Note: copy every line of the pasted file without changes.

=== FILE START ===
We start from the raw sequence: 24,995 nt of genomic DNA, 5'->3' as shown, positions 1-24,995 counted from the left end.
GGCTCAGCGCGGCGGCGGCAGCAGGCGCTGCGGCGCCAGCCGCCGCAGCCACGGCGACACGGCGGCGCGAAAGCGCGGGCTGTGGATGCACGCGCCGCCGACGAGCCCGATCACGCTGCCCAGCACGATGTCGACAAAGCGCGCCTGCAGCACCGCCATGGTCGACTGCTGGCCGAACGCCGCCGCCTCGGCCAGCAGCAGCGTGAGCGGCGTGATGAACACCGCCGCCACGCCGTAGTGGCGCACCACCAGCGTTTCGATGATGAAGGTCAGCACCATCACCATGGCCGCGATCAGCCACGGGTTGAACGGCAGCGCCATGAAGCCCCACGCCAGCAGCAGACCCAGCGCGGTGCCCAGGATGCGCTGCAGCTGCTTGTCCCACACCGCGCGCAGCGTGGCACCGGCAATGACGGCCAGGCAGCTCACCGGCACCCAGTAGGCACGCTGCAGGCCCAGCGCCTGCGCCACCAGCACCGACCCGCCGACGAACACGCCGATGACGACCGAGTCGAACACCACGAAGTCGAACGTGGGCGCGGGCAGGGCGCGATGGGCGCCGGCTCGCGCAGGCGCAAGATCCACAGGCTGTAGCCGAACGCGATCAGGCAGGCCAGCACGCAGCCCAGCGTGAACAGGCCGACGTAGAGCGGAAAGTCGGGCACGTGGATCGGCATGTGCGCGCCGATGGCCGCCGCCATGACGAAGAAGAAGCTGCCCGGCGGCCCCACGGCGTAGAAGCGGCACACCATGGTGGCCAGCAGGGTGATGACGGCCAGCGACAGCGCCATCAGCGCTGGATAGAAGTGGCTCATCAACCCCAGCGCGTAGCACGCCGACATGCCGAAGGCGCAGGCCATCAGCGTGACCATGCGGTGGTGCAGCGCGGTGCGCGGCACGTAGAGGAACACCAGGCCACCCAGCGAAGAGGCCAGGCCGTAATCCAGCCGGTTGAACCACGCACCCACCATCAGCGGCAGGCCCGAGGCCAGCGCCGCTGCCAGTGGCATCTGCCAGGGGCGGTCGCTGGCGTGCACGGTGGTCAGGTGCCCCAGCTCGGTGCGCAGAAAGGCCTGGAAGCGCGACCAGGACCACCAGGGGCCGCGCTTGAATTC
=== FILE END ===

We start from the raw sequence: 24,995 nt of genomic DNA, 5'->3' as shown, positions 1-24,995 counted from the left end.
GGCTCAGCGCGGCGGCGGCAGCAGGCGCTGCGGCGCCAGCCGCCGCAGCCACGGCGACACGGCGGCGCGAAAGCGCGGGCTGTGGATGCACGCGCCGCCGACGAGCCCGATCACGCTGCCCAGCACGATGTCGACAAAGCGCGCCTGCAGCACCGCCATGGTCGACTGCTGGCCGAACGCCGCCGCCTCGGCCAGCAGCAGCGTGAGCGGCGTGATGAACACCGCCGCCACGCCGTAGTGGCGCACCACCAGCGTTTCGATGATGAAGGTCAGCACCATCACCATGGCCGCGATCAGCCACGGGTTGAACGGCAGCGCCATGAAGCCCCACGCCAGCAGCAGACCCAGCGCGGTGCCCAGGATGCGCTGCAGCTGCTTGTCCCACACCGCGCGCAGCGTGGCACCGGCAATGACGGCCAGGCAGCTCACCGGCACCCAGTAGGCACGCTGCAGGCCCAGCGCCTGCGCCACCAGCACCGACCCGCCGACGAACACGCCGATGACGACCGAGTCGAACACCACGAAGTCGAACGTGGGCGCGGGCAGGGCGCGATGGGCGCCGGCTCGCGCAGGCGCAAGATCCACAGGCTGTAGCCGAACGCGATCAGGCAGGCCAGCACGCAGCCCAGCGTGAACAGGCCGACGTAGAGCGGAAAGTCGGGCACGTGGATCGGCATGTGCGCGCCGATGGCCGCCGCCATGACGAAGAAGAAGCTGCCCGGCGGCCCCACGGCGTAGAAGCGGCACACCATGGTGGCCAGCAGGGTGATGACGGCCAGCGACAGCGCCATCAGCGCTGGATAGAAGTGGCTCATCAACCCCAGCGCGTAGCACGCCGACATGCCGAAGGCGCAGGCCATCAGCGTGACCATGCGGTGGTGCAGCGCGGTGCGCGGCACGTAGAGGAACACCAGGCCACCCAGCGAAGAGGCCAGGCCGTAATCCAGCCGGTTGAACCACGCACCCACCATCAGCGGCAGGCCCGAGGCCAGCGCCGCTGCCAGTGGCATCTGCCAGGGGCGGTCGCTGGCGTGCACGGTGGTCAGGTGCCCCAGCTCGGTGCGCAGAAAGGCCTGGAAGCGCGACCAGGACCACCAGGGGCCGCGCTTGAATTC